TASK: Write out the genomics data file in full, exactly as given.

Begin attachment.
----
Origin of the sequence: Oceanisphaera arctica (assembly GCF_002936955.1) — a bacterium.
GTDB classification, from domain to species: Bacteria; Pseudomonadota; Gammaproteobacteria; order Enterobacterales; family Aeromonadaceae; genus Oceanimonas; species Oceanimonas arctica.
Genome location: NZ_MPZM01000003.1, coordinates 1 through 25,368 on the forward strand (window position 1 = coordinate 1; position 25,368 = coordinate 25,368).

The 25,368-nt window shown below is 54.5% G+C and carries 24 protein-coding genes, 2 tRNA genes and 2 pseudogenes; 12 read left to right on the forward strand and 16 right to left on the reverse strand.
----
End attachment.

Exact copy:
Origin of the sequence: Oceanisphaera arctica (assembly GCF_002936955.1) — a bacterium.
GTDB classification, from domain to species: Bacteria; Pseudomonadota; Gammaproteobacteria; order Enterobacterales; family Aeromonadaceae; genus Oceanimonas; species Oceanimonas arctica.
Genome location: NZ_MPZM01000003.1, coordinates 1 through 25,368 on the forward strand (window position 1 = coordinate 1; position 25,368 = coordinate 25,368).

The 25,368-nt window shown below is 54.5% G+C and carries 24 protein-coding genes, 2 tRNA genes and 2 pseudogenes; 12 read left to right on the forward strand and 16 right to left on the reverse strand.